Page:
Moreover, as noted, allegations of residency but not citizenship are insufficient to establish the citizenship of a party. See, e.g., Baldwin v. Monier Lifetile, L.L.C., No. CIV05-1058PHXJAT, 2005 WL 3334344, * 2 (D. Ariz. Dec. 7, 2005) ("Allegations of residency but not citizenship are insufficient to determine the existence of diversity jurisdiction" (citations omitted)). Although defendants' answer admits that "the matter is between a citizen of a foreign state and citizens of the State of California, "[7] it does not provide further detail, such that the court can determine which parties defendants admit are citizens of California and which are not. Because KDE has not sufficiently alleged that Swanson is a California citizen, the court cannot determine if § 1332's complete diversity requirement is satisfied.

b. Swanson Travel's Citizenship

A corporation may be a citizen of multiple states for diversity jurisdiction purposes. "[A] corporation shall be deemed to be a citizen of every State and foreign state by which it has been incorporated and of the State or foreign state where it has its principal place of business." 28 U.S.C. § 1332(c)(1). KDE alleges, on information and belief, that Swanson Travel is a California corporation.[8] Because KDE rests its allegation on information and belief, it is insufficient to establish that the court has diversity jurisdiction. Moreover, KDE has made no allegation concerning the location of Swanson Travel's principal place of business. Thus, the court is unable to determine Swanson Travel's state (or states) of citizenship.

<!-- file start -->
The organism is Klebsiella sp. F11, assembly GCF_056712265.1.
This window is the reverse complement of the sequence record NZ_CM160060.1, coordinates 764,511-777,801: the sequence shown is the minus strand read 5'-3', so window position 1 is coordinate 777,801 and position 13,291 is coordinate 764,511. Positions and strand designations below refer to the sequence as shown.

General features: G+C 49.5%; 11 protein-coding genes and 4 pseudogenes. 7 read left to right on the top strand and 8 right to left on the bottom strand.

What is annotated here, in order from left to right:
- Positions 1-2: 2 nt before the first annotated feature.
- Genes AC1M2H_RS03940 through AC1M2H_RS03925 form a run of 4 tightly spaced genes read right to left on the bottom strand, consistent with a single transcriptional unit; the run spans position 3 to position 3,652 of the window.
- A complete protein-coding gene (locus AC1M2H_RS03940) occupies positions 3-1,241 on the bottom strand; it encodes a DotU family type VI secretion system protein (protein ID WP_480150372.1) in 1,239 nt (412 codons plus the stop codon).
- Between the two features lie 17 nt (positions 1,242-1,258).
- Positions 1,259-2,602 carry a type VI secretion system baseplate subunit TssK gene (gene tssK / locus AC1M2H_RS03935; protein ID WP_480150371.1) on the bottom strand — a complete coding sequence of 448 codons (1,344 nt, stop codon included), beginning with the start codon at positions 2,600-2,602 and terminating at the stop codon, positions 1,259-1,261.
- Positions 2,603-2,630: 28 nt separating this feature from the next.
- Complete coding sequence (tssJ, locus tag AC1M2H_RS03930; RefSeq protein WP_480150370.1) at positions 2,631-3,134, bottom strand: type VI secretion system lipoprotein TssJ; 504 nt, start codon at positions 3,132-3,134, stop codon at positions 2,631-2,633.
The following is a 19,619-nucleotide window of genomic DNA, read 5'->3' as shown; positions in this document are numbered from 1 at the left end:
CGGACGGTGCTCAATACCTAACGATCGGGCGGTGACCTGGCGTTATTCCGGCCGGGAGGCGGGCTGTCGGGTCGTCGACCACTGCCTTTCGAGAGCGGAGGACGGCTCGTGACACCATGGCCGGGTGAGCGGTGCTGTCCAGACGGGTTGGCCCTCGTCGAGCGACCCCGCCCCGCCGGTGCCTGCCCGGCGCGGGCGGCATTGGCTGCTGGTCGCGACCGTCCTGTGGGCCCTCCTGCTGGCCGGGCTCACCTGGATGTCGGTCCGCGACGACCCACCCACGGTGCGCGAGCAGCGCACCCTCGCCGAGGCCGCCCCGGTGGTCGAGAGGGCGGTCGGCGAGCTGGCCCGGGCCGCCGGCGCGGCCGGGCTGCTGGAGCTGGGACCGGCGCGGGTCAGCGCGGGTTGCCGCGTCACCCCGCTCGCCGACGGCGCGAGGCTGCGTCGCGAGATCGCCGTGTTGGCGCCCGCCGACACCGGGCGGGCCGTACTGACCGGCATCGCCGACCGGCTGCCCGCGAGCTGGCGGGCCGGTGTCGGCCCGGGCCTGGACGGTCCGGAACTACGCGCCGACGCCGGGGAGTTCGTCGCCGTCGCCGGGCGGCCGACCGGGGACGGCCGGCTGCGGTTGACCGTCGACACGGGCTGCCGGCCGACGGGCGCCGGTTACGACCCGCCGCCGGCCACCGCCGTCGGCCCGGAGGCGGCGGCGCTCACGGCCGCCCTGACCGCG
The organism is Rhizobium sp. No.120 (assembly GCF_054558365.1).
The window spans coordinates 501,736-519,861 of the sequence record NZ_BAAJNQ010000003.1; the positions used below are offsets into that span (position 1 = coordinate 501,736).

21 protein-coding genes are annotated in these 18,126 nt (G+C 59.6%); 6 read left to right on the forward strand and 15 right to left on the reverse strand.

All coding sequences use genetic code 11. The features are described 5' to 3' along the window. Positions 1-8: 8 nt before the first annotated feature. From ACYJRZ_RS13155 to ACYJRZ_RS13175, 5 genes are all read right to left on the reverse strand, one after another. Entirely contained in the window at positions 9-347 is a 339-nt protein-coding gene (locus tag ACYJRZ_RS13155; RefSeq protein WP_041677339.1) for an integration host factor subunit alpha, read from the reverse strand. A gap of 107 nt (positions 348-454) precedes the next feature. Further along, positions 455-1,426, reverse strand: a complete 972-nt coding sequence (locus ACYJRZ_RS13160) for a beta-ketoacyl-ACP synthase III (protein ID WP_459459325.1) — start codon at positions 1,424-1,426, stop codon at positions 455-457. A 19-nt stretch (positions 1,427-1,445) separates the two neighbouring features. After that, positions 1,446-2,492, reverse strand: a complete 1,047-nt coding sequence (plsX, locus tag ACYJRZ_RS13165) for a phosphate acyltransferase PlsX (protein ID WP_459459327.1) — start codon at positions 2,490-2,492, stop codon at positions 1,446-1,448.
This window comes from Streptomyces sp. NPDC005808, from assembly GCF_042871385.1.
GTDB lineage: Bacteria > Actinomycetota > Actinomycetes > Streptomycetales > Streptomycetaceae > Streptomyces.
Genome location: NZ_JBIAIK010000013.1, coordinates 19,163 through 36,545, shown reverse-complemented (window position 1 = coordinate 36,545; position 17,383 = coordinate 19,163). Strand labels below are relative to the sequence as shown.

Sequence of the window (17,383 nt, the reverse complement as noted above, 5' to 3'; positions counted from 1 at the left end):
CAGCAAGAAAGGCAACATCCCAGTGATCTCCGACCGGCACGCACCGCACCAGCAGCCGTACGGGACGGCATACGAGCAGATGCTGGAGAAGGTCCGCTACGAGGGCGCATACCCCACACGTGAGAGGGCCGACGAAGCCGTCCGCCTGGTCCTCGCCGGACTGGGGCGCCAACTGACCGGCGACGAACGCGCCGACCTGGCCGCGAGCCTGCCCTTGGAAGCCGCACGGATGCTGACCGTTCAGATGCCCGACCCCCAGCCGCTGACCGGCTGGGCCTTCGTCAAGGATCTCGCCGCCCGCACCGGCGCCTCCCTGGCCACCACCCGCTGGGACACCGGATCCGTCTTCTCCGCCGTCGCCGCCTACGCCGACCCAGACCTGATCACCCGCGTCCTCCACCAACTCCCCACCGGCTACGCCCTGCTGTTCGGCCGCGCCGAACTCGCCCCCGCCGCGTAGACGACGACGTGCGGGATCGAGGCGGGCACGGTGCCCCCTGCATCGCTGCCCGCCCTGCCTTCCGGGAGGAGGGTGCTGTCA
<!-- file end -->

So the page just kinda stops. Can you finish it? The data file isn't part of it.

c. KDE's Citizenship

The Ninth Circuit treats limited liability companies like partnerships for purposes of diversity jurisdiction. See Johnson v. Columbia Props. Anchorage, LP, 437 F.3d 894, 899 (9th Cir. 2006) (applying the standard used by sister circuits and treating LLCs like partnerships). Thus, "an LLC is a citizen of every state of which its owners/members are citizens." Id.; see also Handelsman v. Bedford Village Assocs., Ltd Partnership, 213 F.3d 48, 51-52 (2d Cir. 2000) (recognizing that a limited liability company has the citizenship of its members). KDE alleges that it is a Washington limited liability company with a sole member who resides in Oklahoma.[9] Because, as noted, allegations of residency are insufficient to establish citizenship, KDE has not adequately alleged its citizenship.


KDE has failed adequately to allege the citizenship of any of the parties to this case. The court is therefore unable to determine whether the complete diversity requirement of § 1332 has been satisfied, and orders KDE to show cause on or before February 18, 2014 why the action should not be dismissed for lack of subject matter jurisdiction. Failure to respond by February 18, 2014 will result in immediate dismissal of the action. If KDE files a response to this order, defendants may file a reply no later than February 25, 2014.